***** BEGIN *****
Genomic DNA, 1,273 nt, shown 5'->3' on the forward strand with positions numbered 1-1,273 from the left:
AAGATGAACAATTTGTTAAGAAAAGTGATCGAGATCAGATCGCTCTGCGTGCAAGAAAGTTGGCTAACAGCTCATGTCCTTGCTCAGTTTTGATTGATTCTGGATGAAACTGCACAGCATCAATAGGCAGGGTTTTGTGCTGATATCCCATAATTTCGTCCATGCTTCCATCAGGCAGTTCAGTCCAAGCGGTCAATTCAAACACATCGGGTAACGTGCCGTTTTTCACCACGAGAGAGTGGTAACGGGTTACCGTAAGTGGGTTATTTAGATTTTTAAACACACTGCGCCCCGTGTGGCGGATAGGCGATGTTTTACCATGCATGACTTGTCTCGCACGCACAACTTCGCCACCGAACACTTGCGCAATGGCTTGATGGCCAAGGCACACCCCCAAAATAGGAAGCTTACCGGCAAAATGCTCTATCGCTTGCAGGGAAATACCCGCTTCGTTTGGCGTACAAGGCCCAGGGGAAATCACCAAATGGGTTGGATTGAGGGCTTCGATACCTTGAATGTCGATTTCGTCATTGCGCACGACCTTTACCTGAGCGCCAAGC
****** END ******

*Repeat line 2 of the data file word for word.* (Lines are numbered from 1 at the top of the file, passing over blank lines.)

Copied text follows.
AAGATGAACAATTTGTTAAGAAAAGTGATCGAGATCAGATCGCTCTGCGTGCAAGAAAGTTGGCTAACAGCTCATGTCCTTGCTCAGTTTTGATTGATTCTGGATGAAACTGCACAGCATCAATAGGCAGGGTTTTGTGCTGATATCCCATAATTTCGTCCATGCTTCCATCAGGCAGTTCAGTCCAAGCGGTCAATTCAAACACATCGGGTAACGTGCCGTTTTTCACCACGAGAGAGTGGTAACGGGTTACCGTAAGTGGGTTATTTAGATTTTTAAACACACTGCGCCCCGTGTGGCGGATAGGCGATGTTTTACCATGCATGACTTGTCTCGCACGCACAACTTCGCCACCGAACACTTGCGCAATGGCTTGATGGCCAAGGCACACCCCCAAAATAGGAAGCTTACCGGCAAAATGCTCTATCGCTTGCAGGGAAATACCCGCTTCGTTTGGCGTACAAGGCCCAGGGGAAATCACCAAATGGGTTGGATTGAGGGCTTCGATACCTTGAATGTCGATTTCGTCATTGCGCACGACCTTTACCTGAGCGCCAAGC